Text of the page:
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Search teams mobilise in missing boy episode

 
Leinster Leader 26 June 2008 
 
Front page drama as search teams mobilise in missing boy episode
by
LIAM KENNY
The weekly publishing schedules of a local paper mean inevitably that the paper tends to be a journal of record rather than a news paper in the sense of reporting breaking news. However even the relatively regular schedule of a provincial newsroom can become animated when a story is breaking as the weekly deadline approaches. This was the case in the last week in June 1958 when the Leader brought an exciting account of the search mission for a local boy who had gone missing. Not alone was the story breaking at the right time for the paper’s weekly schedule but in this case the Leader reporter became part of the action himself so it is not surprising if there is a certain excited breathlessness in the paragraphs penned as the story unfolded.
 The front page story headed ‘All-Night Search for Missing Boy’ centred on the disappearance on the Monday afternoon of fourteen year-old Kevin O’Kelly. We are told that about 2.45pm that afternoon he had told his mother ‘the proprietress of a well-known ladies hair-dressing establishment at North Main St., Naas’, that he was going for a spin on his bicycle. When he failed to return  later that evening the alarm was raised and Naas town mobilised all its resources. Search parties set out to scour the local haunts where, as was the pastime of the era, young fellows went fishing, snaring or foraging in the woods. There was no result to the first night of searching ‘ Although many of the searchers stayed out all night no trace of him or his cycle was found.’
The Leader report gives a blow-by-blow account of how the search escalated: ‘ Then the searchers multiplying as the news that he was missing circulated began to widen the extent of the hunt. Car loads of people travelled many of the outlets from the town going as far as Prosperous, Clane and Millicent.’ There is an interesting reference to a major building project in the Naas area at the time: ‘ The line of search then took a new direction to Caragh, where further questions to men working on the construction of the new Church proved fruitless’ (this is a reference to Caragh church which was to be completed in 1960).
As always the rumour machine added to the confusion – even the rumours were reported in the paper: ‘ One report said he was seen on the canal banks, while another had him cycling out at the Newbridge road both at practically the same time.’
 His worried mother told the Leader reported on the Tuesday morning that she had been unable to sleep the previous night and ‘ once morning came she searched every bit of De Burgh’s wood.’ Her worry was that as Kevin had a pellet gun with him he may have been climbing trees to take a shot at birds and could have suffered a fall.
More manpower for the search came by way of the recently established Army Apprentice School in Naas from where the young recruits were mobilised to search in the Beggar’s End-Tipper district . The whole search effort for Kevin was now concentrated on the eastern hinterland of the town – the woods in the Tipper area being a favourite haunt of young lads from the town in pursuit of wildlife. According to the Leader report: ‘ Parties travelled by car and bicycle to the ‘likely’ places and then spread out scouring the thick woods at Tipper and Rathmore, one party actually making inquiries and searching as far as Glending (near Blessington).’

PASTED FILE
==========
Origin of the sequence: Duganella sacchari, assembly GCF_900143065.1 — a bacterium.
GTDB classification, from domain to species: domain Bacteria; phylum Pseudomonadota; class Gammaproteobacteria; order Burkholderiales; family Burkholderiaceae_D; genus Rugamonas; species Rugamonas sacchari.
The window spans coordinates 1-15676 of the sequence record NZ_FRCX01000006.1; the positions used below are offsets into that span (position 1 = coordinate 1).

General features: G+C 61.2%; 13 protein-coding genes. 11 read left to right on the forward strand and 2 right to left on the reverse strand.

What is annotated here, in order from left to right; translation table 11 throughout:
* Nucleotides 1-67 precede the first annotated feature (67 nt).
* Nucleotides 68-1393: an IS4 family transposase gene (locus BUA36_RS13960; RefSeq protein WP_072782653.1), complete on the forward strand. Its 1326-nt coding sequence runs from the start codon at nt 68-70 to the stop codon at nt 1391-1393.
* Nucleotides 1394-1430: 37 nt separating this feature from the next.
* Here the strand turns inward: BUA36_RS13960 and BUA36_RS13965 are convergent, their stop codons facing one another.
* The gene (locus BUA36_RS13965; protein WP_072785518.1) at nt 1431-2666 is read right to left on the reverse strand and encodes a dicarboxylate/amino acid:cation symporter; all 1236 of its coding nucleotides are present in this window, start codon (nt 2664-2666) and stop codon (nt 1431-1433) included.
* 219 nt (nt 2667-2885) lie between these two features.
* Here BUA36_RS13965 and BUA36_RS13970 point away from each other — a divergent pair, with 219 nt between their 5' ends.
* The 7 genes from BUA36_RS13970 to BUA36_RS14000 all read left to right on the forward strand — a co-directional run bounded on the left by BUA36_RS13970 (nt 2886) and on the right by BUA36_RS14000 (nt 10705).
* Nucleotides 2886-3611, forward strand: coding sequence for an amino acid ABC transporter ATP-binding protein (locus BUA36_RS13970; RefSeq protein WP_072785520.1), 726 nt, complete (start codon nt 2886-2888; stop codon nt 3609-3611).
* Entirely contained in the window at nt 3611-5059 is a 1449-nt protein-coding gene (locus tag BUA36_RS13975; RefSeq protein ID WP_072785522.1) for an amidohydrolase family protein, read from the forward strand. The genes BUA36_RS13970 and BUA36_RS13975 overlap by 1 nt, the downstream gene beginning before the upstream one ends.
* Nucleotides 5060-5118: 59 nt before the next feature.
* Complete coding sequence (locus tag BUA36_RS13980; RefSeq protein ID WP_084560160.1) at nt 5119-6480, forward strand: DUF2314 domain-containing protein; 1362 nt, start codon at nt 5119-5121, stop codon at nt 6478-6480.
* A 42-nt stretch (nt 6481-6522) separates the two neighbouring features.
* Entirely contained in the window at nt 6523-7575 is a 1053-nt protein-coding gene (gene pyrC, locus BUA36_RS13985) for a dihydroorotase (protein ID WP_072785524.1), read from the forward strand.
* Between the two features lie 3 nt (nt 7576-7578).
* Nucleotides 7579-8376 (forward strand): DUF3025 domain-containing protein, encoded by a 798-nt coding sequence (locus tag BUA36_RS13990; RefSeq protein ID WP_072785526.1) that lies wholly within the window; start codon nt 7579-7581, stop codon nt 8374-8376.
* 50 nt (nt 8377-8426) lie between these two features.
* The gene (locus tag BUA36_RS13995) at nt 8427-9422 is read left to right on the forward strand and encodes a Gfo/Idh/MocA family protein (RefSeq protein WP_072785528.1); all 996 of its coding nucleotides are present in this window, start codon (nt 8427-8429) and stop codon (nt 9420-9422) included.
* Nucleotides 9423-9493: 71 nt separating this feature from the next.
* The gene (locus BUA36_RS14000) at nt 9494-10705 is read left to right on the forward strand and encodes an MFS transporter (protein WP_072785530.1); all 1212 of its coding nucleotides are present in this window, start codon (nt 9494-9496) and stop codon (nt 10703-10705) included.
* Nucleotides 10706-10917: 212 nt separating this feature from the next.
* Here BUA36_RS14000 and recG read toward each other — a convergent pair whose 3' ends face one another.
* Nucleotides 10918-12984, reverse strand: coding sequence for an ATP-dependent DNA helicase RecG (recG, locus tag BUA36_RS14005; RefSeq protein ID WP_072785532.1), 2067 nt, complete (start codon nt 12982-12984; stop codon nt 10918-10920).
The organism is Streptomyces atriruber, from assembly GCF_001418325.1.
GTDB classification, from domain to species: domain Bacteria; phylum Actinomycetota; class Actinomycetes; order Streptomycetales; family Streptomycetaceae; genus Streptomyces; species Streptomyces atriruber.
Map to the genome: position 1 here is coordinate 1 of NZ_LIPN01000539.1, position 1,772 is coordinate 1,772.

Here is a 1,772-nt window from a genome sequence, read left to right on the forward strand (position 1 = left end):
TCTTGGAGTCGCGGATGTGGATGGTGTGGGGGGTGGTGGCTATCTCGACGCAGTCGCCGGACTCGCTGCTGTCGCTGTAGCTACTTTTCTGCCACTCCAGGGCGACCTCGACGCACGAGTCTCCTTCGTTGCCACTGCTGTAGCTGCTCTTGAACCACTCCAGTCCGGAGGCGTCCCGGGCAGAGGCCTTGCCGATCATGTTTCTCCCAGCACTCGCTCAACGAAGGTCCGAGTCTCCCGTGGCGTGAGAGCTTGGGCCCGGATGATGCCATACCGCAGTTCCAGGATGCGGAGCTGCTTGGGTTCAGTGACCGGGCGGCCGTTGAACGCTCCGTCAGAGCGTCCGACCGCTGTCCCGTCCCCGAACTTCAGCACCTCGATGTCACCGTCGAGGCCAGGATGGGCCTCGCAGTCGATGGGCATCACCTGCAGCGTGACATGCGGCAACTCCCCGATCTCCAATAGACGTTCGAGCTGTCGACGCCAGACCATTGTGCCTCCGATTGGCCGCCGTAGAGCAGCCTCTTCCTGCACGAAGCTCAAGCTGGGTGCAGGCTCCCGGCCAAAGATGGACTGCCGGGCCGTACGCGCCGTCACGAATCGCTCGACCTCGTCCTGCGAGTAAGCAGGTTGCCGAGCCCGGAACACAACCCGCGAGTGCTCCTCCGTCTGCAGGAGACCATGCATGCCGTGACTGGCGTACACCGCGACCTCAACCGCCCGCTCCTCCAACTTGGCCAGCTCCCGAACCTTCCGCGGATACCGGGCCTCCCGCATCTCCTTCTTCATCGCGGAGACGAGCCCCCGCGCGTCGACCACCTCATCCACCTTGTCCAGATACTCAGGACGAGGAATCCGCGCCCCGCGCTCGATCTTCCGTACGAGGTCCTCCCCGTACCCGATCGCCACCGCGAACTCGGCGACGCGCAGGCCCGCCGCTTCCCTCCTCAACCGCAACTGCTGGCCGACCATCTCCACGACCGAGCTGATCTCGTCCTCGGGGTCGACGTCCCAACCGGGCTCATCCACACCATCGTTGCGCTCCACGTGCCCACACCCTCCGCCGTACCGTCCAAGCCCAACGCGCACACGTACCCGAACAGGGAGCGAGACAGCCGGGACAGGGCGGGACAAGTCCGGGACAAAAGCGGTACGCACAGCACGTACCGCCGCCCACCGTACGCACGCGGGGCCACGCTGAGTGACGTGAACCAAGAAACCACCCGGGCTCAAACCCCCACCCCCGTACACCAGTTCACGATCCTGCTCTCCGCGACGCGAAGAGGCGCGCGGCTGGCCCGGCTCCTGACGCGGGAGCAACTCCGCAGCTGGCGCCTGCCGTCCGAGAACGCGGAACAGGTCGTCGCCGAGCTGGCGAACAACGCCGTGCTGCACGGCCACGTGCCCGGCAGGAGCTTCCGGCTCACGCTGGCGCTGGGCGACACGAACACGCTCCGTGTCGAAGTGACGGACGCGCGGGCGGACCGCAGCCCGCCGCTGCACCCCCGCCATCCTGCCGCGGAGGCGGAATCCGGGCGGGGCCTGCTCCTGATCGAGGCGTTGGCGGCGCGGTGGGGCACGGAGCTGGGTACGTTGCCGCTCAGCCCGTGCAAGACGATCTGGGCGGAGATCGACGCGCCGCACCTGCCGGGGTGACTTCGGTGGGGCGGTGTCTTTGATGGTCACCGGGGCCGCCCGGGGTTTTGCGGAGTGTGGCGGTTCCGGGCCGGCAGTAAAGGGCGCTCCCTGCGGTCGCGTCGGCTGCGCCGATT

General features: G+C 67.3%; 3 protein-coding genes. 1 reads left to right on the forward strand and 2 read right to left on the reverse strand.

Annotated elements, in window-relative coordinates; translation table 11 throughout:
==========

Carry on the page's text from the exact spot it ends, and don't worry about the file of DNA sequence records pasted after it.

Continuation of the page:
The concentration on the woods and hills to the east of Naas began to yield clues by Tuesday night. A bunch of keys belonging to Kevin was found in a barn at Tipper. His brother Seamus provided a vital lead by showing the search party the location where Kevin normally hid his bicycle when exploring the extensive woods of the Wolfe estate to the east of Naas racecourse. At this point his knapsack was found and then the Leader reporter had his moment of glory becoming part of the story: ‘ … after a search his bicycle was found hidden well into the wood by a ‘ Leinster Leader reporter …’
However the find was to prove superfluous as news came through that Kevin had been found safe and well if somewhat shaken. After resting on Tuesday night he was able to give the Leader a first-hand account of the incident that had befallen him: ‘ Kevin told our reporter that he had been going after a green budgie for a good while. He followed it up a tree and slipped down into a cup between boughs.’ That had been about seven o’clock on the Monday evening and he remained there stuck in the v-of the tree until 9.30pm on Tuesday night when through a stroke of luck he was spotted by two boys who were out in Wolfe’s wood. Asked by the Leader reporter if he had thought of shouting for help Kevin replied ‘ I didn’t know what to do.’
So all was well that ended well in a drama that electrified the county town and provided Leader readers of the last week in June with a real-life human interest story.
 
Series No. 73

Liam Kenny in his regular feature 'Nothing New Under the Sun' examines the front page coverage of the search for a missing Naas boy and the involvement of a Leader reporter in the drama. 


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